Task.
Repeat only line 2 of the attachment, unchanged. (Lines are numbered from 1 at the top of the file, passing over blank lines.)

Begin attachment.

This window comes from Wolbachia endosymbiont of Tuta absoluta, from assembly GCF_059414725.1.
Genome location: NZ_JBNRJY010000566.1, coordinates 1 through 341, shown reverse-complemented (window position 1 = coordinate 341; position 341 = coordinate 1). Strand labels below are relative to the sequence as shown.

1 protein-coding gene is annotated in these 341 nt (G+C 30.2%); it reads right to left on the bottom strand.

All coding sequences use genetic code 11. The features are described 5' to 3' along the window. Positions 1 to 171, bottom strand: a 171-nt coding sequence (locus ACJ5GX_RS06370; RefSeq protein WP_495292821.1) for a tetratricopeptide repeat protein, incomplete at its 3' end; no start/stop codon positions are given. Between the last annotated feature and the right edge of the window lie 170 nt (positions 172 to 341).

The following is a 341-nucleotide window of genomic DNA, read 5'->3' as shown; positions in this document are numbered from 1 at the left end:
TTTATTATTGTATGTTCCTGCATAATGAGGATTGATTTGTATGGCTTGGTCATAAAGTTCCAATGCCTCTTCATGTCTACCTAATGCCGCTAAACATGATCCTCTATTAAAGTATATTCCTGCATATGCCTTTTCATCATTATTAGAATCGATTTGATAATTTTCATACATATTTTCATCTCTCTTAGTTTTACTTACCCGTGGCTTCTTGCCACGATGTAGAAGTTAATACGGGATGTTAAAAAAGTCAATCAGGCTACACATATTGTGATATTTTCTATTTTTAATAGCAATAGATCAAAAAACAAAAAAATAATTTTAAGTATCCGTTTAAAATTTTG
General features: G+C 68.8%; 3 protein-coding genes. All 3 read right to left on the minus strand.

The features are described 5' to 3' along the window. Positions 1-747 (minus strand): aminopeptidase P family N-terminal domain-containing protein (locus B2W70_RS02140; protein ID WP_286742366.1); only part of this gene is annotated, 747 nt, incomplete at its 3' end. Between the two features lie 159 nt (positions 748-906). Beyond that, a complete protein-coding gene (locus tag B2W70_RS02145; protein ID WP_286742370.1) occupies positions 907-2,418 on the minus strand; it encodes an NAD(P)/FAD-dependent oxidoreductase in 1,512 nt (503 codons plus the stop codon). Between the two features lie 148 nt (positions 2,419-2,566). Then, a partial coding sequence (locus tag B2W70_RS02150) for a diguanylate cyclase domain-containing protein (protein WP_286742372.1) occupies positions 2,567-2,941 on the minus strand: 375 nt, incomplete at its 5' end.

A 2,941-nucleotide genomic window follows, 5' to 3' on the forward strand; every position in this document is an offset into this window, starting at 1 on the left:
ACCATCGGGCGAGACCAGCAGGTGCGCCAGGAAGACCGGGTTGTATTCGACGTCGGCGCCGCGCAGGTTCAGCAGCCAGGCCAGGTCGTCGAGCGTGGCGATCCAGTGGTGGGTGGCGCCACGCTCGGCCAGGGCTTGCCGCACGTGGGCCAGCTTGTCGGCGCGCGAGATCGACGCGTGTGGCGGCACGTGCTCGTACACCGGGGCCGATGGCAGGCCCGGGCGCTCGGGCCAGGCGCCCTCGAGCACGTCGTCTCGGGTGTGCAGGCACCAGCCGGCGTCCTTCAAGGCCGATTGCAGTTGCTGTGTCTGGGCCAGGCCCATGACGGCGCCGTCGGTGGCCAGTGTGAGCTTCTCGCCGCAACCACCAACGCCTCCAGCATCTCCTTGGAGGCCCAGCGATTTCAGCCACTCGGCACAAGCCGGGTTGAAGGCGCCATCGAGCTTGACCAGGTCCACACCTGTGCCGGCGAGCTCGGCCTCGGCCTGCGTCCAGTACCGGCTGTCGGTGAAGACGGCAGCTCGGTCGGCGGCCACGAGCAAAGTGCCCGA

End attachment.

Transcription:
Genome location: NZ_JBNRJY010000566.1, coordinates 1 through 341, shown reverse-complemented (window position 1 = coordinate 341; position 341 = coordinate 1). Strand labels below are relative to the sequence as shown.